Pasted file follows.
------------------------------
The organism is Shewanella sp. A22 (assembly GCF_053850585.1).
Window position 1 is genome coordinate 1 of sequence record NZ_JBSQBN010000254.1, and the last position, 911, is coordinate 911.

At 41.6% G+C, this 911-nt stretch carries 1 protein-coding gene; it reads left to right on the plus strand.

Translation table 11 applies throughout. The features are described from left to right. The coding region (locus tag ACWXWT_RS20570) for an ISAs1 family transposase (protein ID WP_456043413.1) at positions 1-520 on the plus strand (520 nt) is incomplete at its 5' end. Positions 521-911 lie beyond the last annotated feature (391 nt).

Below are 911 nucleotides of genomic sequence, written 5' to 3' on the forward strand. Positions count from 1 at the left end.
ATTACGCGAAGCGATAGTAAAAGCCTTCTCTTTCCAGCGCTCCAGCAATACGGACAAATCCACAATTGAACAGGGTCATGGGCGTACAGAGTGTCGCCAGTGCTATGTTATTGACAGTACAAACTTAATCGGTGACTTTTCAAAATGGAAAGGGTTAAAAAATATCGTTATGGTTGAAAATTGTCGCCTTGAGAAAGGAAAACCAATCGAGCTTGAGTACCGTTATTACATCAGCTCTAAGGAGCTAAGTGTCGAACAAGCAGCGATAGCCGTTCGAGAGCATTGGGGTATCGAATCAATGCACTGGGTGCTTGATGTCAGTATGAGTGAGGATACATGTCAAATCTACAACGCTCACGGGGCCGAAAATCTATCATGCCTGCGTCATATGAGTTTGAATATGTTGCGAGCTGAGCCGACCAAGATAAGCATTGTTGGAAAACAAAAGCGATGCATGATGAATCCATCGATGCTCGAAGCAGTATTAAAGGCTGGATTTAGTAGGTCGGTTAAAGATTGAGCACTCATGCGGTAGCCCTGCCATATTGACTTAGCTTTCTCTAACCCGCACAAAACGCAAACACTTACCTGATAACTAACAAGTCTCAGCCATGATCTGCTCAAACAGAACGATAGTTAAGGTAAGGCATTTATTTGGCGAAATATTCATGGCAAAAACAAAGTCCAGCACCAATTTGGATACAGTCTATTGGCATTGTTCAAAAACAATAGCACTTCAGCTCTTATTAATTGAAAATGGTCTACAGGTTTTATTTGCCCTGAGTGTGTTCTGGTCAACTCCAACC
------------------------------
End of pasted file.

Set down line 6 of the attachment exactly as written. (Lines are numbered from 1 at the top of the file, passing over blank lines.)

ATTACGCGAAGCGATAGTAAAAGCCTTCTCTTTCCAGCGCTCCAGCAATACGGACAAATCCACAATTGAACAGGGTCATGGGCGTACAGAGTGTCGCCAGTGCTATGTTATTGACAGTACAAACTTAATCGGTGACTTTTCAAAATGGAAAGGGTTAAAAAATATCGTTATGGTTGAAAATTGTCGCCTTGAGAAAGGAAAACCAATCGAGCTTGAGTACCGTTATTACATCAGCTCTAAGGAGCTAAGTGTCGAACAAGCAGCGATAGCCGTTCGAGAGCATTGGGGTATCGAATCAATGCACTGGGTGCTTGATGTCAGTATGAGTGAGGATACATGTCAAATCTACAACGCTCACGGGGCCGAAAATCTATCATGCCTGCGTCATATGAGTTTGAATATGTTGCGAGCTGAGCCGACCAAGATAAGCATTGTTGGAAAACAAAAGCGATGCATGATGAATCCATCGATGCTCGAAGCAGTATTAAAGGCTGGATTTAGTAGGTCGGTTAAAGATTGAGCACTCATGCGGTAGCCCTGCCATATTGACTTAGCTTTCTCTAACCCGCACAAAACGCAAACACTTACCTGATAACTAACAAGTCTCAGCCATGATCTGCTCAAACAGAACGATAGTTAAGGTAAGGCATTTATTTGGCGAAATATTCATGGCAAAAACAAAGTCCAGCACCAATTTGGATACAGTCTATTGGCATTGTTCAAAAACAATAGCACTTCAGCTCTTATTAATTGAAAATGGTCTACAGGTTTTATTTGCCCTGAGTGTGTTCTGGTCAACTCCAACC